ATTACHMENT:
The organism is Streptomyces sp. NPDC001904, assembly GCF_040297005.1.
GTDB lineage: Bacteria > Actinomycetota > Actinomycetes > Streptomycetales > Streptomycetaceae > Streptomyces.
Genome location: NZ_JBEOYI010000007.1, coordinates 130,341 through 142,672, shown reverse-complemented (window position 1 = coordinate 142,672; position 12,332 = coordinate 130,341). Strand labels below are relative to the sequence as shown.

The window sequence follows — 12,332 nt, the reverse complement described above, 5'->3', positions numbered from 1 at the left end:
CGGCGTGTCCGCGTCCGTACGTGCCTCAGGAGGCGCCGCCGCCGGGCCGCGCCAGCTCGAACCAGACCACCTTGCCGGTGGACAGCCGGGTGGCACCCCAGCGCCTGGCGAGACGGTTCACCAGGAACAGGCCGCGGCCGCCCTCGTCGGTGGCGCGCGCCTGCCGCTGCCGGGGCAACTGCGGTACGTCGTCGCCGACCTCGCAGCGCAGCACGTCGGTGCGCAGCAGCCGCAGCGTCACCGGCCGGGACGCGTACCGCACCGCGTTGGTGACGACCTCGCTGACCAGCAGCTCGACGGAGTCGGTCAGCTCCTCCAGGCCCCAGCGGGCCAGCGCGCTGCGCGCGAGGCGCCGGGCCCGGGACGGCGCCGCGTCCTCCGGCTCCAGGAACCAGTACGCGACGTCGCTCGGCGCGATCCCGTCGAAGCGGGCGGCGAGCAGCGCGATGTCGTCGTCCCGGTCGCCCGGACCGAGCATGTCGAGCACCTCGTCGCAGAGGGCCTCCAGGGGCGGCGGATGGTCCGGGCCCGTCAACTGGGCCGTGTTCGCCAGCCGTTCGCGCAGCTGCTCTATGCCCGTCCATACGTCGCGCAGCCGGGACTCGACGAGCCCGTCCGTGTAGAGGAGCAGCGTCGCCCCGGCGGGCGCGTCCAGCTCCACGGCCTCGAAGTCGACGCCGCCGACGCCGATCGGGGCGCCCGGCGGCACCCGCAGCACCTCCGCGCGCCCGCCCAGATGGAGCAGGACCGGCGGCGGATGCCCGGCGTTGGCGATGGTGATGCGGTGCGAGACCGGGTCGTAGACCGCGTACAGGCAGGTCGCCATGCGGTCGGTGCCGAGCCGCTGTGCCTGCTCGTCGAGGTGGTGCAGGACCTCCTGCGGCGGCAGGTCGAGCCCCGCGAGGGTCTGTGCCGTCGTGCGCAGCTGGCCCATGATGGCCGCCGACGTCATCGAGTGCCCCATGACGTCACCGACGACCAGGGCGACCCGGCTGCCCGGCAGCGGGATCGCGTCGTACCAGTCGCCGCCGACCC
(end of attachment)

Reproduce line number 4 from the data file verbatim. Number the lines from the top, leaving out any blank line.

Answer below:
The window sequence follows — 12,332 nt, the reverse complement described above, 5'->3', positions numbered from 1 at the left end: